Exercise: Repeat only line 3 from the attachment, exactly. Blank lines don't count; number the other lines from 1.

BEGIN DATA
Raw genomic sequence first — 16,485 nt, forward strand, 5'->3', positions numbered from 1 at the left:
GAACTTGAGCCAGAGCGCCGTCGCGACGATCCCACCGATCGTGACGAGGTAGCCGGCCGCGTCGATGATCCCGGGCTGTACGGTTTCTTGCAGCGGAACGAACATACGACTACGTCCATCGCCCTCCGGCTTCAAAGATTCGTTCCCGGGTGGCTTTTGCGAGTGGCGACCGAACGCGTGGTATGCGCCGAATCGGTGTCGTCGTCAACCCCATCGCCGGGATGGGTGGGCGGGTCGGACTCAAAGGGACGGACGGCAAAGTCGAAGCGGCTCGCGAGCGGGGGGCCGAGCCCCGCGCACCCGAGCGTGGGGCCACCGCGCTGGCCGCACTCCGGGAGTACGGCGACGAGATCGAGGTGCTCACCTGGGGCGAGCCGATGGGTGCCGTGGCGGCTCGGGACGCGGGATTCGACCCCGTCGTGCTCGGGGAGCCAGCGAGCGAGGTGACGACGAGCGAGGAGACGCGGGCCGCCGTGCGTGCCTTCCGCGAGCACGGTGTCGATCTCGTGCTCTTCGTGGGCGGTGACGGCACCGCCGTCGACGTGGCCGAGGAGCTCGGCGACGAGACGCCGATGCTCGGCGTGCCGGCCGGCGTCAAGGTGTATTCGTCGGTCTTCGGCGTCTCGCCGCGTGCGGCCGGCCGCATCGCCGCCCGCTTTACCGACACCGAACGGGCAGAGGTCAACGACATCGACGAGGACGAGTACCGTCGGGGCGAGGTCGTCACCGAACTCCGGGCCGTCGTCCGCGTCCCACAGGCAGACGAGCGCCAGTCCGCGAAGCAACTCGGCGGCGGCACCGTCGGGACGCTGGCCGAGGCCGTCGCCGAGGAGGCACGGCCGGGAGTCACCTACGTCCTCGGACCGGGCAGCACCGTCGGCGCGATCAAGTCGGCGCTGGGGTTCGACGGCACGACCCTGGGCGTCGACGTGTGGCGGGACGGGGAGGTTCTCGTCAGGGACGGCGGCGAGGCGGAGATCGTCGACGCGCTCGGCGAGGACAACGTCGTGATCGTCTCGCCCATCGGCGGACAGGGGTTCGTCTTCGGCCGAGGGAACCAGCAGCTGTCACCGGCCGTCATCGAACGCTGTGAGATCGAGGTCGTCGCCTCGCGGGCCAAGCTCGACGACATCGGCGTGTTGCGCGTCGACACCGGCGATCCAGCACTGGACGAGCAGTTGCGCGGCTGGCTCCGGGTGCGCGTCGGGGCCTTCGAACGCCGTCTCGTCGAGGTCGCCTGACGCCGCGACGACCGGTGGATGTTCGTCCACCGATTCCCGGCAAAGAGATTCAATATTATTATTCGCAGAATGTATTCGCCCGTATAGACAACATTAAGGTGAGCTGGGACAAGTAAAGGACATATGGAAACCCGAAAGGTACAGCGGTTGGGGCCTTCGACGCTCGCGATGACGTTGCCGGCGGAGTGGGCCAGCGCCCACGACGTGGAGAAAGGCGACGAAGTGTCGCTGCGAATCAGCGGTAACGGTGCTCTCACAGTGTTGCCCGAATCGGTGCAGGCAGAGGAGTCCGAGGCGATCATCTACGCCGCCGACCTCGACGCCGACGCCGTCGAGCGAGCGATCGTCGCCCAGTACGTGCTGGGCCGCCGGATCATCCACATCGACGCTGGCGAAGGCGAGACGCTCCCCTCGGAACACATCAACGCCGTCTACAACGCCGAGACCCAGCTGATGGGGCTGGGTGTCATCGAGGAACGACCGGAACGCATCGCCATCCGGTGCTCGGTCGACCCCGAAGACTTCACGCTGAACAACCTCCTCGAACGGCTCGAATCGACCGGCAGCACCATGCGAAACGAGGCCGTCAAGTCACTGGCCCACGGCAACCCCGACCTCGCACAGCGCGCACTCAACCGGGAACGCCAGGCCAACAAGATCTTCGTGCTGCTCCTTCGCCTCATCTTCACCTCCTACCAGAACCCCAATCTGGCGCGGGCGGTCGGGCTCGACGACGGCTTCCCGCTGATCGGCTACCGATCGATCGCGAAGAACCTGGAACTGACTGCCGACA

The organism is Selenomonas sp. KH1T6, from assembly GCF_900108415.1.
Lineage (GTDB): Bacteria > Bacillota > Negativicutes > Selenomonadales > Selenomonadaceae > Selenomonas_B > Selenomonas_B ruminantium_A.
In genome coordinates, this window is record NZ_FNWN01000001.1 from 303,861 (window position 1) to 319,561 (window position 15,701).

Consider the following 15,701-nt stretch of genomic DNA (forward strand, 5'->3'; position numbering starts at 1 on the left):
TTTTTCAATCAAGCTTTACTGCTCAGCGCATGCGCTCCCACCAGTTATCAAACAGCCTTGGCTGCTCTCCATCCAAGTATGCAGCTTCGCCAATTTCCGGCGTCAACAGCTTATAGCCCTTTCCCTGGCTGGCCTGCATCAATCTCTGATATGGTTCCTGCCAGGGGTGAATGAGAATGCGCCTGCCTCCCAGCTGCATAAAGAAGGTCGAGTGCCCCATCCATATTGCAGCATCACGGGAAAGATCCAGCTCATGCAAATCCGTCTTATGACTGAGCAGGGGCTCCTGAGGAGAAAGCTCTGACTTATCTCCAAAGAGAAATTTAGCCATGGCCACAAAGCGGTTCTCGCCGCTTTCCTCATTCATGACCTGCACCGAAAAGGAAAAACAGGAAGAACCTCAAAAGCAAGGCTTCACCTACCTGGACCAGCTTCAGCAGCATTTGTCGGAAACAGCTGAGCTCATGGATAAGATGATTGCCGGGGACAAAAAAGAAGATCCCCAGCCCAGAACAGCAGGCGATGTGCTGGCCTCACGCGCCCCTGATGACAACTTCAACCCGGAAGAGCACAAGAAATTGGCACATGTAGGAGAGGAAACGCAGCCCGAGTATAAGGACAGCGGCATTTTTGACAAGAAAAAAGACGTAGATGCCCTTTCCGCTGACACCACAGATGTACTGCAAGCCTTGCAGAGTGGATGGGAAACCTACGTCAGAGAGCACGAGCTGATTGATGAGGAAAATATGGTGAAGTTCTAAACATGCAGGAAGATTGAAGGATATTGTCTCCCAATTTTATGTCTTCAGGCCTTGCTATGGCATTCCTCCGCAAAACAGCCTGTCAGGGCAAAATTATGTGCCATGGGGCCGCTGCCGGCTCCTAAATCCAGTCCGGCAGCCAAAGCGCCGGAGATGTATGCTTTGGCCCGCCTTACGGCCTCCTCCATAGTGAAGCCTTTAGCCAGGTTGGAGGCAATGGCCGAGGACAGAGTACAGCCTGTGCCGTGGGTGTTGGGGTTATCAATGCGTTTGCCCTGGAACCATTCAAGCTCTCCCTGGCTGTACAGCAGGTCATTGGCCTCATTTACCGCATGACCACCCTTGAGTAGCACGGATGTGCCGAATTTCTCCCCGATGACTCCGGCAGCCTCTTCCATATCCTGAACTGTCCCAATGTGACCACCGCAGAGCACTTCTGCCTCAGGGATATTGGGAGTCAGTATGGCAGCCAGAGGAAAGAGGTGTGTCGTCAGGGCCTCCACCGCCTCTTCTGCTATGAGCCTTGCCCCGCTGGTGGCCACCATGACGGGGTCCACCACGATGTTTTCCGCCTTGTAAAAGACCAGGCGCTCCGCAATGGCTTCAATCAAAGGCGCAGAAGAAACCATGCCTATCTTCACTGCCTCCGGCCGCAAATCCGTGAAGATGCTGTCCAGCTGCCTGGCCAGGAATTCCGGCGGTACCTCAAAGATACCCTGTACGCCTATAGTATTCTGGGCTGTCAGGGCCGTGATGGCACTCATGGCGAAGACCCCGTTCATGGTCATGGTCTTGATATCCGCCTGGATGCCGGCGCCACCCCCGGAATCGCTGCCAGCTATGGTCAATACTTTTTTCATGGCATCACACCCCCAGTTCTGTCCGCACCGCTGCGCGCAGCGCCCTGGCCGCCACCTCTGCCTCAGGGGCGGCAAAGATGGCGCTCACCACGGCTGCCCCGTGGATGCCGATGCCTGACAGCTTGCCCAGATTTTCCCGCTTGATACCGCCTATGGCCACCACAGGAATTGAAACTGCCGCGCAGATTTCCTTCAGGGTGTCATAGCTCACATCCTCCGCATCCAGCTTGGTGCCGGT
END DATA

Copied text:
The organism is Selenomonas sp. KH1T6, from assembly GCF_900108415.1.